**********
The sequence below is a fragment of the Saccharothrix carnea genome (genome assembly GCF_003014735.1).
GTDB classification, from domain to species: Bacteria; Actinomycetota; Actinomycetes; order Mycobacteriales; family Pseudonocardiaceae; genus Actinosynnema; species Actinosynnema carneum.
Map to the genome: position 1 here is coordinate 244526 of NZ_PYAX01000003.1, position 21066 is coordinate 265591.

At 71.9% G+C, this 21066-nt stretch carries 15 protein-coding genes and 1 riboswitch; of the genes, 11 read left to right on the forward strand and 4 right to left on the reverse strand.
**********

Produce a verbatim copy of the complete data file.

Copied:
The sequence below is a fragment of the Saccharothrix carnea genome (genome assembly GCF_003014735.1).
GTDB classification, from domain to species: Bacteria; Actinomycetota; Actinomycetes; order Mycobacteriales; family Pseudonocardiaceae; genus Actinosynnema; species Actinosynnema carneum.
Map to the genome: position 1 here is coordinate 244526 of NZ_PYAX01000003.1, position 21066 is coordinate 265591.

At 71.9% G+C, this 21066-nt stretch carries 15 protein-coding genes and 1 riboswitch; of the genes, 11 read left to right on the forward strand and 4 right to left on the reverse strand.